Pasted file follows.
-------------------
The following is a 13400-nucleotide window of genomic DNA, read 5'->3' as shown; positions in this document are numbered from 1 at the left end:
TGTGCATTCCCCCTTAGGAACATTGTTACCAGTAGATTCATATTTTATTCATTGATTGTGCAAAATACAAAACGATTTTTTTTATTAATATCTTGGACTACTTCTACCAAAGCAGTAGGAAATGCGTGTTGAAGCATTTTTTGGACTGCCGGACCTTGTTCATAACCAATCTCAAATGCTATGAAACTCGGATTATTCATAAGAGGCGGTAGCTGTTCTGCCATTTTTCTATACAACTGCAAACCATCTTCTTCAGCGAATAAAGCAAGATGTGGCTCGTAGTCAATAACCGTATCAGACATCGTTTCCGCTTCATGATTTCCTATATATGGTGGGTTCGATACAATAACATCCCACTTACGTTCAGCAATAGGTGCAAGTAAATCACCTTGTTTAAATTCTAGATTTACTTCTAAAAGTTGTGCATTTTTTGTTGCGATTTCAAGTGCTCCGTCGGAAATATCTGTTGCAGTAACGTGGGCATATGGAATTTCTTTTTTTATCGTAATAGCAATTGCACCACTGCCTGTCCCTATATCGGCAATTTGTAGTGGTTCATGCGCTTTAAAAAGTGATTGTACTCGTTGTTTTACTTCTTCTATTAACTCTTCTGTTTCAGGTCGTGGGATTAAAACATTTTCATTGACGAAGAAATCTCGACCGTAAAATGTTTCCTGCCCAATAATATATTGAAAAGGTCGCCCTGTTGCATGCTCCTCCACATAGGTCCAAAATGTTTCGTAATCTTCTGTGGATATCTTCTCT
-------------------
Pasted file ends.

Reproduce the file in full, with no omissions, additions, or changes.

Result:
The following is a 13400-nucleotide window of genomic DNA, read 5'->3' as shown; positions in this document are numbered from 1 at the left end:
TGTGCATTCCCCCTTAGGAACATTGTTACCAGTAGATTCATATTTTATTCATTGATTGTGCAAAATACAAAACGATTTTTTTTATTAATATCTTGGACTACTTCTACCAAAGCAGTAGGAAATGCGTGTTGAAGCATTTTTTGGACTGCCGGACCTTGTTCATAACCAATCTCAAATGCTATGAAACTCGGATTATTCATAAGAGGCGGTAGCTGTTCTGCCATTTTTCTATACAACTGCAAACCATCTTCTTCAGCGAATAAAGCAAGATGTGGCTCGTAGTCAATAACCGTATCAGACATCGTTTCCGCTTCATGATTTCCTATATATGGTGGGTTCGATACAATAACATCCCACTTACGTTCAGCAATAGGTGCAAGTAAATCACCTTGTTTAAATTCTAGATTTACTTCTAAAAGTTGTGCATTTTTTGTTGCGATTTCAAGTGCTCCGTCGGAAATATCTGTTGCAGTAACGTGGGCATATGGAATTTCTTTTTTTATCGTAATAGCAATTGCACCACTGCCTGTCCCTATATCGGCAATTTGTAGTGGTTCATGCGCTTTAAAAAGTGATTGTACTCGTTGTTTTACTTCTTCTATTAACTCTTCTGTTTCAGGTCGTGGGATTAAAACATTTTCATTGACGAAGAAATCTCGACCGTAAAATGTTTCCTGCCCAATAATATATTGAAAAGGTCGCCCTGTTGCATGCTCCTCCACATAGGTCCAAAATGTTTCGTAATCTTCTGTGGATATCTTCTCT